And there’s another really important pice the app allowed us to do. We’re a math company, so we are all about collecting data. And it was hard for us to collect data as an after-school program. Because we were stuck there, we couldn’t have data compared to what students were doing in the school day. The app allowed us to break out of that limited space so we can be a supplement during the day, and also we’re able to collect data faster and more consistently. After every lesson in the app is a math quiz. So the app is actually averaging your math quiz scores by math subject right in front of you, so you can see if you need to improve on your times tables, versus doing excellent in Algebra. And that’s what was missing from the physical class experience.

      With this app, we have a solution that can expand outside of the US. We built it for Android first, because there are more international Android users. And we believe through different cultures of music, we can use that to teach math everywhere. There are 2 business models we have: the first is a freemium model, directly out of the App Store, so free to download, and then to subscribe it’s $1.99 per month. We wanted to make it affordable, and we’re a math app, so we didn’t want to make people think twice about downloading it, to use it. We’re after impact there. There’s a lot of math apps that cost a lot of money in the App Store, but we know the solution we have has tremendous impact if we can just get people to download it without hesitation that it’s math AND expensive, that would not be good. The second business model is we actually license the app to school districts at a cost of $7 per student to license for the entire year. And if you calculate that, it’s actually cheaper for the schools to purchase for the students than for them to use it at home. That’s on purpose, because this is a solution that needs to be use to start to have educational reform.

      As mentioned, we are after social impact, and being able to close the achievement gap in certain cultures, so we want to price ourselves so school districts will prioritize this and use it during the day. 

      Everyone talks about STEM, but if you’re using art to hide the fact you’re doing math, that’s not good. What I love about our app is that it still feels like math. You have to remember your order of operations, and actually calculate 11 x 4 to be able to get to the right piano note. We don’t want to hide the fact that students are doing this work. Math isn’t going anywhere. We have to be able to get more comfortable with doing math, and not hide, it or disguise it.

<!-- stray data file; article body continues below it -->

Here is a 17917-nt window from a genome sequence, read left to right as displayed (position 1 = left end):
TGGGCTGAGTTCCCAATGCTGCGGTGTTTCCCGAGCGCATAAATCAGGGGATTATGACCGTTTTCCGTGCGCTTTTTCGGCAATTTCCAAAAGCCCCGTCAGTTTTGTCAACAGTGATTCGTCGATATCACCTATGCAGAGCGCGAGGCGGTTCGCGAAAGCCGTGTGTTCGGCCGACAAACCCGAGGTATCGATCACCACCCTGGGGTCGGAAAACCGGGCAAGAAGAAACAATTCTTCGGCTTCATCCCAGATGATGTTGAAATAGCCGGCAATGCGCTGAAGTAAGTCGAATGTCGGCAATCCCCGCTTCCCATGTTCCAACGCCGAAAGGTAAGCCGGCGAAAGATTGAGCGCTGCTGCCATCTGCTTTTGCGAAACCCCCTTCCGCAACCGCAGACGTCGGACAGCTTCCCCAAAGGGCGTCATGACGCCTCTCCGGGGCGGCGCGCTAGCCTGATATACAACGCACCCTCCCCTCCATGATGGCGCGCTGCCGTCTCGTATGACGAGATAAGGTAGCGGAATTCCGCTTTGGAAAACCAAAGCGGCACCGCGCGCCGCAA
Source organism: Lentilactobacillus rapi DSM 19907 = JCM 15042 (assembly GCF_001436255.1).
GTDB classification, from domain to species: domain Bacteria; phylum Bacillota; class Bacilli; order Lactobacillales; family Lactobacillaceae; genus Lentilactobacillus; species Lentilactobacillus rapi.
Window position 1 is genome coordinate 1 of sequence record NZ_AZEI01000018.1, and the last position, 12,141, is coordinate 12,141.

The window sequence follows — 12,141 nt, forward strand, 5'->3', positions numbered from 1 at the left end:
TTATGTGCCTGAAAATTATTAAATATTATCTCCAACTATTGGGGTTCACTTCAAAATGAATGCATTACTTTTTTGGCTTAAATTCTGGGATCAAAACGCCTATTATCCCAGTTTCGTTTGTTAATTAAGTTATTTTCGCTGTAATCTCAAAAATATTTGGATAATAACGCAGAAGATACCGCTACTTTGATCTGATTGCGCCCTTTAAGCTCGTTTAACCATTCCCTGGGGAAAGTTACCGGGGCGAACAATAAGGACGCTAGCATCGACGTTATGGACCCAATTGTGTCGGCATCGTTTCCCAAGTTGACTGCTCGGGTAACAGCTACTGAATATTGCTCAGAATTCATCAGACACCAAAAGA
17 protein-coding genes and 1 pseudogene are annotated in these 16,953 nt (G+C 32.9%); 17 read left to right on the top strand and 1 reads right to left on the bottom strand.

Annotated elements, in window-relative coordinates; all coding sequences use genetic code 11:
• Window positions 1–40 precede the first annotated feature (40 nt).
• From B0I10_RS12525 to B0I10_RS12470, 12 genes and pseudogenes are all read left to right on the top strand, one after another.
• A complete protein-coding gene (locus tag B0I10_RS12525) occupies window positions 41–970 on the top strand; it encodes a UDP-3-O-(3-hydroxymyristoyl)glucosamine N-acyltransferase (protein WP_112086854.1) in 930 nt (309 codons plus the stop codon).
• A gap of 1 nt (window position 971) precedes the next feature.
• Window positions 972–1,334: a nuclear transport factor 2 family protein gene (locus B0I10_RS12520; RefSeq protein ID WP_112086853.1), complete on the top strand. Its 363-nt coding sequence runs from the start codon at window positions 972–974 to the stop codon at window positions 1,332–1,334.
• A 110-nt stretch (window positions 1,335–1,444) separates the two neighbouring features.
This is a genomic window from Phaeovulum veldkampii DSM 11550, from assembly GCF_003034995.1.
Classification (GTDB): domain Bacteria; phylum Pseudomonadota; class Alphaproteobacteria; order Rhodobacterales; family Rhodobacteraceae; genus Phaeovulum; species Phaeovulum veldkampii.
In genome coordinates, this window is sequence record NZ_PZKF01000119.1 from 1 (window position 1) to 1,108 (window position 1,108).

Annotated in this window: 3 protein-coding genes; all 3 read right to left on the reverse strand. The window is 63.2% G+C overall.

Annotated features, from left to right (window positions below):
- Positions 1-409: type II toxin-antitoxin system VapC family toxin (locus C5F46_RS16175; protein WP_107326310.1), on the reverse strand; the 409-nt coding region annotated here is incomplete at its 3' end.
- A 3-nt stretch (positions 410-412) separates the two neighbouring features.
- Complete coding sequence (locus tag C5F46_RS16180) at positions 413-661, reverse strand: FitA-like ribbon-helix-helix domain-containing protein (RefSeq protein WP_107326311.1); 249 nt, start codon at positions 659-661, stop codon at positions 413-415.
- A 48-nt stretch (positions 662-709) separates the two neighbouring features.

• You started Make Music Count around 2013. Have you kept in touch with students over the years and seen how the combination of music and math has impacted them?

    • You know, not like I should have. One of our longest partners has been Ivy Prep Academy, an all-girl charter school here in Atlanta, and that’s been my best case for girls I’ve seen grow up using Make Music Count. And that’s where I’ve seen the results, being able to have conversations with their parents. I wish I could do that on a larger scale, but I didn’t know how to capture that. So that’s another thing about the app, it’s going to allow us to see that improvement, and grow with students easier, because it’s definitely happening, but I only have that one example when parents were trying to find me, one mother her 3 daughters had dyslexia, and I didn’t know this, I was teaching the class  as I normally did, and she said “Not only is this helping them with their math, but it’s made them more social, more confident with their peers.” And I responded with “My goodness, I didn’t know that.” It gives me goosebumps when I work with kids and see them get it, see their math scores improve. It’s really doing what it’s supposed to do. I was that kid that WISHED for something like this. 

    • Well right now, it’s Old Town Road! That’s number one right now. Baby Shark would be number two. Any song by Migos is doing excellent. It really depends, we have all different types of songs in there. It goes back to what’s been popular, what’s going viral. Old Town Road went viral, and so did Baby Shark, so we have to be careful to catch things when they’re popular. Another really popular one was Money by Cardi B. It was popular for two reasons, one is that it’s a great song, but as a lesson, there’s only two questions in the entire lesson because there’s only two notes in the song. You know what else did well? We made the Game of Thrones theme song a lesson! Just as a way to get some of the adults into it. So when you first download the app, you get 3 free songs - right now it’s Old Town Road, the Game of Thrones theme song, and Beyonce’s Before I Let Go. And there’s a dance challenge going on right now with that song, so we had to do that!